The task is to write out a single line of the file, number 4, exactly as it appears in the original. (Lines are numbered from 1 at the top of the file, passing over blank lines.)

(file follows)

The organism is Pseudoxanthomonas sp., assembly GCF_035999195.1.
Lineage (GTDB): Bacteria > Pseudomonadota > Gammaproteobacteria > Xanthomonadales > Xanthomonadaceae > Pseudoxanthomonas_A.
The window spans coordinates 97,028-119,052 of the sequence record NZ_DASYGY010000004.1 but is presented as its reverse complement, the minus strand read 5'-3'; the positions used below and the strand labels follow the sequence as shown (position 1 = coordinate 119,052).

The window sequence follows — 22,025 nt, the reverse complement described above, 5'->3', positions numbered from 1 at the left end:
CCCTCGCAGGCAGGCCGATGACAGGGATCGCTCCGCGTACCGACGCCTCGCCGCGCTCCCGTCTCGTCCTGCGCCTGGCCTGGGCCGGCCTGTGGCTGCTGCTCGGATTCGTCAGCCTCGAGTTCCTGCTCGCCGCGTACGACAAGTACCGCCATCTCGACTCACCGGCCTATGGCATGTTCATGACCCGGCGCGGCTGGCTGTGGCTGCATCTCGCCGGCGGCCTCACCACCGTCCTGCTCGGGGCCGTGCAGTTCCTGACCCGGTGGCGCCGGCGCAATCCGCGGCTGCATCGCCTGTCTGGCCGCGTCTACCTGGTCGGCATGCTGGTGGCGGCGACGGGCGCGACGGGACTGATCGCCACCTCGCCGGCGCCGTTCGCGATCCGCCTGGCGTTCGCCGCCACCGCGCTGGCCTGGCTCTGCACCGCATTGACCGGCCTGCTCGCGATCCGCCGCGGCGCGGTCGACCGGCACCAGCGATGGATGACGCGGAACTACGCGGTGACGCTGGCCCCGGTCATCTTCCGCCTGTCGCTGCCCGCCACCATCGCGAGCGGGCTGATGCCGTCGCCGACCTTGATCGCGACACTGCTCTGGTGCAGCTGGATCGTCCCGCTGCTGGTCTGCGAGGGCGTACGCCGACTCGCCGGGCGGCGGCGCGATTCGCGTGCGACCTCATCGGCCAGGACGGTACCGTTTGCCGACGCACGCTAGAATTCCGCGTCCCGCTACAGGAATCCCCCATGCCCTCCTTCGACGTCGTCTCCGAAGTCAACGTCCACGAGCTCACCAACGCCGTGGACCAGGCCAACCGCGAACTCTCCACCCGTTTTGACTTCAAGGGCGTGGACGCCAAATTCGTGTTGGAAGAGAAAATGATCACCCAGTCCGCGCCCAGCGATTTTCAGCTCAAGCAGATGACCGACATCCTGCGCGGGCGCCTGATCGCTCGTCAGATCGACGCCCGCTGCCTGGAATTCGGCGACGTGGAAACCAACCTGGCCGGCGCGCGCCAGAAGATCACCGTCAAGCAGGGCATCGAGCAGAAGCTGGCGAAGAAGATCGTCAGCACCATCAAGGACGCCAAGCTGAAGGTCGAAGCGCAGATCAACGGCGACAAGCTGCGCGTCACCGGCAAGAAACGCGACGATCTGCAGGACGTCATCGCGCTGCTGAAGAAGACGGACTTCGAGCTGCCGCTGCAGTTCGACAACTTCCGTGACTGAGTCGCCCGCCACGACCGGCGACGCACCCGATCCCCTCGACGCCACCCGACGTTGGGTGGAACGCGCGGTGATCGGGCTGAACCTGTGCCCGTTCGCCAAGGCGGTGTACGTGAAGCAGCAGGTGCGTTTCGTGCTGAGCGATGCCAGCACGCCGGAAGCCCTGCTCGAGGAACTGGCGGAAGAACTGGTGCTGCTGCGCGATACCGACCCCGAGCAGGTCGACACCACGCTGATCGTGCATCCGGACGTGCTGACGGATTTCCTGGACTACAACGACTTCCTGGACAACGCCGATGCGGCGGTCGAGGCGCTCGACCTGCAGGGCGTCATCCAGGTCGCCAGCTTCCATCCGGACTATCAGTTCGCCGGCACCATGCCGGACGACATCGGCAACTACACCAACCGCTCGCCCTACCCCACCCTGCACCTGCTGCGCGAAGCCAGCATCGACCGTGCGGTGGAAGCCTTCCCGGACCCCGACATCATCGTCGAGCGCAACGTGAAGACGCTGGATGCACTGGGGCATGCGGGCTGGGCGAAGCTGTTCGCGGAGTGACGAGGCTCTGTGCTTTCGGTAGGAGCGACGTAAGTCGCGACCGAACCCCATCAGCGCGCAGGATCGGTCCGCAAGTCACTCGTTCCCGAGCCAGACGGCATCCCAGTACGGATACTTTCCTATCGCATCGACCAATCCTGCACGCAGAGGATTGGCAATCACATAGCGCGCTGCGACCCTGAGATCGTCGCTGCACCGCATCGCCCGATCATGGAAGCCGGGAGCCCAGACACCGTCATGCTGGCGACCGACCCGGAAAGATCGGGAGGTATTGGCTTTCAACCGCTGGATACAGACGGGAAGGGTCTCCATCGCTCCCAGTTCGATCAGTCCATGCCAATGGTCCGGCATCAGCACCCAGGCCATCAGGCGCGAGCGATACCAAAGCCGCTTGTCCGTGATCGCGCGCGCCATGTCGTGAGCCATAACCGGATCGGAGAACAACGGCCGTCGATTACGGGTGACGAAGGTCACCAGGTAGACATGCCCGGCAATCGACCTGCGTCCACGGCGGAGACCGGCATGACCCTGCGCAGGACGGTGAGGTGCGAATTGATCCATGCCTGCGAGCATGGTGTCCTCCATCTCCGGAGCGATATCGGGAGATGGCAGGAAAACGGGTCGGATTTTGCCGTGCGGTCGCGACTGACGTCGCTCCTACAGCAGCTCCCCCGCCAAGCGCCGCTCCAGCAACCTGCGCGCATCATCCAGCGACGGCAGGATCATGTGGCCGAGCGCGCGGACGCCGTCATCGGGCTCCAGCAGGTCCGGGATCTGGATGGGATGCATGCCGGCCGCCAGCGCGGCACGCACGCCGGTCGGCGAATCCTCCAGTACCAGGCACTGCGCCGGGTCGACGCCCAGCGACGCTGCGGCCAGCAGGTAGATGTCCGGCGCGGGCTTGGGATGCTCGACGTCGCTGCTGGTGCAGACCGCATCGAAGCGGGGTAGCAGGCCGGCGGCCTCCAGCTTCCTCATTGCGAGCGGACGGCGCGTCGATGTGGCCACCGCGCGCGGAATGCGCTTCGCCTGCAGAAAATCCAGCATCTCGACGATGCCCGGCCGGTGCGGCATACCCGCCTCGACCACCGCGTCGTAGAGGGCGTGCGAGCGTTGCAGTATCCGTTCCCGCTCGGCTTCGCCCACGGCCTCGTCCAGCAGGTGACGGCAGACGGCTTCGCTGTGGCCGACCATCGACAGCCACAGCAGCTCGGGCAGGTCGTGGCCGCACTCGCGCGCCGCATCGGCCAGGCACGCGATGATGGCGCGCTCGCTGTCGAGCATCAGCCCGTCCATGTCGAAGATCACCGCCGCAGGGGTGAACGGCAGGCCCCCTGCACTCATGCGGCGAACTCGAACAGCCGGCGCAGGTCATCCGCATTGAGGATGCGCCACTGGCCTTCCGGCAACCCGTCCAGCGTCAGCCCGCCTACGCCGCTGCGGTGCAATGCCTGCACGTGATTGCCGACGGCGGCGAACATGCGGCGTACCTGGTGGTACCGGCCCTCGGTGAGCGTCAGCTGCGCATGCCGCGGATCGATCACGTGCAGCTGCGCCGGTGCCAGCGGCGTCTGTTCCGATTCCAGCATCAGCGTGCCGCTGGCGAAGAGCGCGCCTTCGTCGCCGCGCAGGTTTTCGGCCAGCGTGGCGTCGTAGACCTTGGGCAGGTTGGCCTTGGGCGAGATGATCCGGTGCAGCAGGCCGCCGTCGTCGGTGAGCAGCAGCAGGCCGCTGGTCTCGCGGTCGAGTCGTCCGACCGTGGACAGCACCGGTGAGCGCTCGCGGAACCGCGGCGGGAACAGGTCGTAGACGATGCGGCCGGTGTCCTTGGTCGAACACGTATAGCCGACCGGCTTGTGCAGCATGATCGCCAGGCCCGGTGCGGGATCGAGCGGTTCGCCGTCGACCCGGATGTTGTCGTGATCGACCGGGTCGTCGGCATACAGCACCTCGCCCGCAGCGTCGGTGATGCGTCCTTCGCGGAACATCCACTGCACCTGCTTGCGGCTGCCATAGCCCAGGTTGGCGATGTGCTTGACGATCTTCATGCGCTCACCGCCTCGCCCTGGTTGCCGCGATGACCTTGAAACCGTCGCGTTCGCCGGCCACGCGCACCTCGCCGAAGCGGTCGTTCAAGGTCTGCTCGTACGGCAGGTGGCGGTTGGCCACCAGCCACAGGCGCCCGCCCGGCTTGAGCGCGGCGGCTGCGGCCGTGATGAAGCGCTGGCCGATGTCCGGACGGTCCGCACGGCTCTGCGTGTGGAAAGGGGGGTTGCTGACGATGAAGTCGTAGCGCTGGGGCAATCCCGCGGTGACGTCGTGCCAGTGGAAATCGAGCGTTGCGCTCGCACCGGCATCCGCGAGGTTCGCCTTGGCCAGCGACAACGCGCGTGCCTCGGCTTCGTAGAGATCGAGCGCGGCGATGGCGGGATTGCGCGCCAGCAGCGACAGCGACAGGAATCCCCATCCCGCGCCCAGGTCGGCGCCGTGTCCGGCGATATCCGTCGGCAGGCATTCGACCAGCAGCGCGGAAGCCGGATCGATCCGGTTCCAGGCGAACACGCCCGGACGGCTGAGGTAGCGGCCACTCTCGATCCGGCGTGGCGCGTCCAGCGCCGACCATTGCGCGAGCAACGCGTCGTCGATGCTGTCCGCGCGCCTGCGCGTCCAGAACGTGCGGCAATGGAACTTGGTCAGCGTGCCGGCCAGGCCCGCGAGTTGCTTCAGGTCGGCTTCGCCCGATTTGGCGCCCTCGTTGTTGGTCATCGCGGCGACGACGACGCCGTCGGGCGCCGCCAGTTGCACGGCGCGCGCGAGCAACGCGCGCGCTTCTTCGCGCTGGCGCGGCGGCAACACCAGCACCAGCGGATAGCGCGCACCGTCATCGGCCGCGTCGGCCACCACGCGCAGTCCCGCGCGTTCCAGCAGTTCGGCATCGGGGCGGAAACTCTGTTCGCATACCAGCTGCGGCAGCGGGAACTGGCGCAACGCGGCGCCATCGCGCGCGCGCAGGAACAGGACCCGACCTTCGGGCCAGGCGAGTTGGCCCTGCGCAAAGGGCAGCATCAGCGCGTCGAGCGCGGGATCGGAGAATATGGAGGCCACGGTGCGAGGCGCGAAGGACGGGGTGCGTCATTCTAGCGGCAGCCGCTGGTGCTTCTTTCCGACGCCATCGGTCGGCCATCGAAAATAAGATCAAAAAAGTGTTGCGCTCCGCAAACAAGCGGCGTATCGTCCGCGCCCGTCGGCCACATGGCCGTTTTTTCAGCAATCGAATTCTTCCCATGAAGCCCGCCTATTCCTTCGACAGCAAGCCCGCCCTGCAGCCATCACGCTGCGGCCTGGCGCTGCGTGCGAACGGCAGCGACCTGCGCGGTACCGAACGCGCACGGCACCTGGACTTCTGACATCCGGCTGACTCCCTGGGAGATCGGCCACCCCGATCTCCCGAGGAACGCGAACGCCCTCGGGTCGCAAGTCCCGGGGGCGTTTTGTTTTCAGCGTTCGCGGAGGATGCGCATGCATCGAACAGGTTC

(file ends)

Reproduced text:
The window sequence follows — 22,025 nt, the reverse complement described above, 5'->3', positions numbered from 1 at the left end: